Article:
They are wrong. It is the rule of law that
gradually shrinks corruption and gives
people a reason to invest in their future,
and you can’t have the rule of law without
democracy. Burkina Faso in heading in
the right direction, and so is Africa.
Gwynne Dyer is an independent
journalist whose articles are published in
Burkina Faso: The eighth coup fails
Burkinabe President Michel Kafando speaks at a news conference after soldiers took control of the Naaba Koom military camp
in Ouagadougou, Burkina Faso.
WORLD IN FOCUS
with Gwynne Dyer
aniel T’seleie, an
indigenous activist in
Canada’s far north, is
campaigning to help his
people wean themselves
from a worrying
dependence on imported fuel and food,
recover old traditions and win greater
autonomy from the government.
In a region with nearly 24 hours of
daylight in the summer, one way to help
meet his goals seems obvious: more solar
“Right now a lot of communities in the
North-west Territories are dependent on
diesel-generated electricity, along with
store-bought food,” said T’seleie in an open
air inter view near Behchoko, a clutch of
small wooden houses nestled along the
shores of Great Slave Lake.
Standing beside spindly jack pine trees
growing from thin soil on the hard granite
rock that covers much of northern Canada,
T’seleie sees renewable energy as the
force which could respond to the region’s
complex, intertwined challenges.
Canada’s north is particularly vulnerable
to global warming, which is making it
harder for indigenous people to continue
their traditions of hunting and trapping on
the land, as ice sheets are melt and caribou
And although indigenous people
want what they call a “nation to
nation” relationship with the Canadian
government, they largely depend on it for
diesel fuel in order to keep warm.
By harnessing renewable energy, T ’seleie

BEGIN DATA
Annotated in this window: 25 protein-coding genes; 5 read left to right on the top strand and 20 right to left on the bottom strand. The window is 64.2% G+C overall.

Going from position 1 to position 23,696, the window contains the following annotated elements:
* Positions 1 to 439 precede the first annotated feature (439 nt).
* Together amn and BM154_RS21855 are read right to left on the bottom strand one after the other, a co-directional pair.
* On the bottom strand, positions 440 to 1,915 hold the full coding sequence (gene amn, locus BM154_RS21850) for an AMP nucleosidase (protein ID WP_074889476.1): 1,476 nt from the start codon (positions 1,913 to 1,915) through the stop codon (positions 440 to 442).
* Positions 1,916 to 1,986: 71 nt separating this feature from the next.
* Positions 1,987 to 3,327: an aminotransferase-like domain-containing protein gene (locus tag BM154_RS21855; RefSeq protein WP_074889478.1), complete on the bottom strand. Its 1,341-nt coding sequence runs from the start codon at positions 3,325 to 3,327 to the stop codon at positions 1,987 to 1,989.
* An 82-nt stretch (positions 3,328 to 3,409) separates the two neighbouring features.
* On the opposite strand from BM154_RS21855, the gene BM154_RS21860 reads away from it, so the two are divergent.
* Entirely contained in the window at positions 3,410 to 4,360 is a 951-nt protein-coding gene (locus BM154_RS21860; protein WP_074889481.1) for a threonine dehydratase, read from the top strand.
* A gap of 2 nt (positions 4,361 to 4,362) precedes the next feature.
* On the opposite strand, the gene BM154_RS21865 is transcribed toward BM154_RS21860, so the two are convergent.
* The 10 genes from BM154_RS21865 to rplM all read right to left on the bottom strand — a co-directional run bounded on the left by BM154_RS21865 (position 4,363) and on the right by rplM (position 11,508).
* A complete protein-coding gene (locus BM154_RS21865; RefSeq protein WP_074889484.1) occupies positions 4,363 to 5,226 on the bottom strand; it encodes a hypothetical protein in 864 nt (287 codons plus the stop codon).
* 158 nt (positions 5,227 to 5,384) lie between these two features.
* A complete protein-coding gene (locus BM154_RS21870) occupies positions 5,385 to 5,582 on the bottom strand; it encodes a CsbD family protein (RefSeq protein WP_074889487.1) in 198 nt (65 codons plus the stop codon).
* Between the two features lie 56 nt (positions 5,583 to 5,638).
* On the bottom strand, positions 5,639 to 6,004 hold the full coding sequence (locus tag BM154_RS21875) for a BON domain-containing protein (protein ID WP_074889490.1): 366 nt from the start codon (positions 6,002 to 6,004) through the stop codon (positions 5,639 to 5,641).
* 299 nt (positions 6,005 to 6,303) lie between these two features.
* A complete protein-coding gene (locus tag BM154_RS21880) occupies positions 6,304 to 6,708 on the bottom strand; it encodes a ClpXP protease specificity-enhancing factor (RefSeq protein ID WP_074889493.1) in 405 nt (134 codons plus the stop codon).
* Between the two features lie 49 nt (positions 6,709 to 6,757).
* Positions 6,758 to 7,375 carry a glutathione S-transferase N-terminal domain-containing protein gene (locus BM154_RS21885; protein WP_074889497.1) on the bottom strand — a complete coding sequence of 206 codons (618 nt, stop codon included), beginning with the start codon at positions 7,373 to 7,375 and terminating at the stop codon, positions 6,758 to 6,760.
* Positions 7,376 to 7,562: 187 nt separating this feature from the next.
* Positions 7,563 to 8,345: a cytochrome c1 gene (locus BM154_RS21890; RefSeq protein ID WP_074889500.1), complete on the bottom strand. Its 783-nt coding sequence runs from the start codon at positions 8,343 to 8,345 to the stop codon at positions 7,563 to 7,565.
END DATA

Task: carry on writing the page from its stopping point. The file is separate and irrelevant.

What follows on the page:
believes indigenous communities could gain
more freedom from the State and revive
ancient cultural practices, while doing their
part to combat climate change which is
hitting them particularly hard.
“Any way that communities can
produce energy at a local level produces
independence,” said the 34-year-old,
sporting a baseball cap and jeans, the
informal dress common in Canada’s rugged
The North-west Territories has seen a
surge in the use of solar power over the last
five years, after the regional government
spent about $50 million to boost renewable
energy production and improve efficiency,
said Jim Sparling, the territory’s senior
climate change manager.
“On a per capita basis, we are second
only to Ontario (Canada’s most populous
province) for installed solar capacity,”
Sparling said in the territorial capital
The huge and sparsely populated northern
territory has fewer than 50,000 residents,
about half of whom are indigenous, many
from the Dene Nation, a tribal people who
traditionally hunt caribou.
Solar power still represents a fairly small
part of its energy consumption, though the
level is rising, said Sparling.
Private individuals and companies in the
territory are also installing solar panels
on their own to try and bring down
their energy bills and cut dependence on
imports, he said.
That combination of rising use of
renewable and better energy efficiency has
allowed the province to hold its climate-
changing emissions stable at 2005 levels
despite a rise in the population and a
growing economy, Sparling said.
The territorial government plans to
be part of a Canadian delegation going
to Paris for a UN climate summit in
December, aimed at reaching a new global
agreement on climate change.
Average temperatures in parts of the
northern territory have already risen more
than 3 degrees from pre-industrial levels,
Scientists say average world temperatures
should not rise more 2 degrees if the world
is to avoid the worst disasters associated
with global warming.
“ We have to scale up the ambition,”
Sparling said. “ We are very vulnerable if
this problem gets worse.”
North of the Arctic Circle, the village
of Colville Lake, with fewer than 200
residents, is in the midst of a major switch
from diesel power to solar.